Tuesday, June 28, 2011

Cardinal Sean O'Malley: Will you exercise your pastoral authority so that the Father of Lies will not take hold of the minds and hearts of the faithful?

Three days after New York Governor Andrew Cuomo signed a bill allowing same-sex couples to marry, Archbishop Timothy Dolan reaffirmed the Catholic Church's position on marriage.  Speaking to reporters following a Mass at St. Patrick's Cathedral, His Excellency said that, "We as Catholics would oppose any attempt by anybody to redefine marriage...We just don't believe that marriage can be changed and radically altered to accommodate a particular lifestyle." See here.  Archbishop Dolan has said that same-sex "marriage" is "detrimental to the common good" and a "violation of natural law."

In its 2003 document entitled Considerations Regarding Proposals to Give Legal Recognition to Unions Between Homosexual Persons, the Congregation for the Doctrine of the Faith refuted the notion that legalizing homosexual unions would not harm the common good:

"In this area, one needs first to reflect on the difference between homosexual behavior as a private phenomenon and the same behavior as a relationship in society, foreseen and approved by the law, to the point where it becomes one of the institutions in the legal structure.  This second phenomenon is not only more serious, but also assumes a more wide-ranging and profound influence, and would result in changes to the entire organization of society, contrary to the common good.  Civil laws are structuring principles of man's life in society, for good or ill.  They 'play a very important and sometimes decisive role in influencing patterns of thought and behavior.'  Lifestyles and the underlying presuppositions these express not only externally shape the life of society, but also tend to modify the younger generation's perception and evaluation of forms of behavior.  Legal recognition of homosexual unions would obscure certain basic moral values and cause a devaluation of the institution of marriage."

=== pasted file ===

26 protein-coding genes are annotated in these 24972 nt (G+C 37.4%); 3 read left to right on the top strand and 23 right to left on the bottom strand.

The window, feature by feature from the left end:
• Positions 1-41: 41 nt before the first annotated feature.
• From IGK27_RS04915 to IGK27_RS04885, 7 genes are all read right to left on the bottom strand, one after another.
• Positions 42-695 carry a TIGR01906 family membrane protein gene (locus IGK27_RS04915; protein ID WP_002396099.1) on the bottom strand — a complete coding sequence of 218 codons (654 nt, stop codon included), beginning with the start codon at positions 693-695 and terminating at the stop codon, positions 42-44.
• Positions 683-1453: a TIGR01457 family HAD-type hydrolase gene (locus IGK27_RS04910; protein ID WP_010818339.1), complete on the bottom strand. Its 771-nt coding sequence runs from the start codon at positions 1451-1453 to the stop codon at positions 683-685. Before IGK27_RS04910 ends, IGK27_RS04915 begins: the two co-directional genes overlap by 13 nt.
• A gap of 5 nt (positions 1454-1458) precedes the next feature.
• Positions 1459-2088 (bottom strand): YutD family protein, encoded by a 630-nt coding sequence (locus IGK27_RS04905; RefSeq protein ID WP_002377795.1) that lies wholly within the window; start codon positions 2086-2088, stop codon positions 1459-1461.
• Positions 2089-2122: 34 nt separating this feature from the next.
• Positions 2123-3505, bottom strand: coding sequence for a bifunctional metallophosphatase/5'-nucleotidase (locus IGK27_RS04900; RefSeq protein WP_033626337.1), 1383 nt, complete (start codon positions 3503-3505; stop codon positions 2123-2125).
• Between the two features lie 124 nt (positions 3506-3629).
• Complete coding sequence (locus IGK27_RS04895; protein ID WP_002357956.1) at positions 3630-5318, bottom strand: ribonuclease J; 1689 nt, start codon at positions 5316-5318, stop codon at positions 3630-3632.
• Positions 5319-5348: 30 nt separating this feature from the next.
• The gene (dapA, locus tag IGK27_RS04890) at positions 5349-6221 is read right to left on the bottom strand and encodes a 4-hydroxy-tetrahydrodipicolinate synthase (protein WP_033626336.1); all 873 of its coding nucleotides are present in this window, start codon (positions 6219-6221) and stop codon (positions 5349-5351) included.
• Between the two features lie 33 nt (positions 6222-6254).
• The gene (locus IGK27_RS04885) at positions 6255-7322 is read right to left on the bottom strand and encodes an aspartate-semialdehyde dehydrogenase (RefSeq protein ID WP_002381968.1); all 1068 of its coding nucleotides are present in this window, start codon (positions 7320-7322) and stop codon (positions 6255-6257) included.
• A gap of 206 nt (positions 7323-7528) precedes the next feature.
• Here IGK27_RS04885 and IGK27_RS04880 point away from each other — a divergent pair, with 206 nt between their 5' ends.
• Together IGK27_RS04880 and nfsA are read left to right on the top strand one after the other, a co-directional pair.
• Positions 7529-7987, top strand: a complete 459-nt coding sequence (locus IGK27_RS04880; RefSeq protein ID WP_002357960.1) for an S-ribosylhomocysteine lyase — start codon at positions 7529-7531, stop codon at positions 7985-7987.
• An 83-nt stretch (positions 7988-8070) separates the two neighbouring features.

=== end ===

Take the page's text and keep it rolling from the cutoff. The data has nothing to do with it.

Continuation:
Considerations goes on to explain that, "The inevitable consequence of legal recognition of homosexual unions would be the redefinition of marriage, which would become, in its legal status, an institution devoid of essential reference to factors linked to heterosexuality; for example, procreation and raising children.  If, from the legal standpoint, marriage between a man and a woman were to be considered just one possible form of marriage, the concept of marriage would undergo a radical transformation, with grave detriment to the common good.  By putting homosexual unions on a legal plane analogous to that of marriage and the family, the State acts arbitrarily and in contradiction with its duties."

Now Cardinal Sean O'Malley has reaffirmed this teaching of the Church at his Blog.  What is not understandable, however, is his toleration of a homosexual "rainbow ministry" at St. Cecilia's Parish in Boston's Back Bay which has distorted Catholic teaching on homosexuality while promoting same-sex "marriage."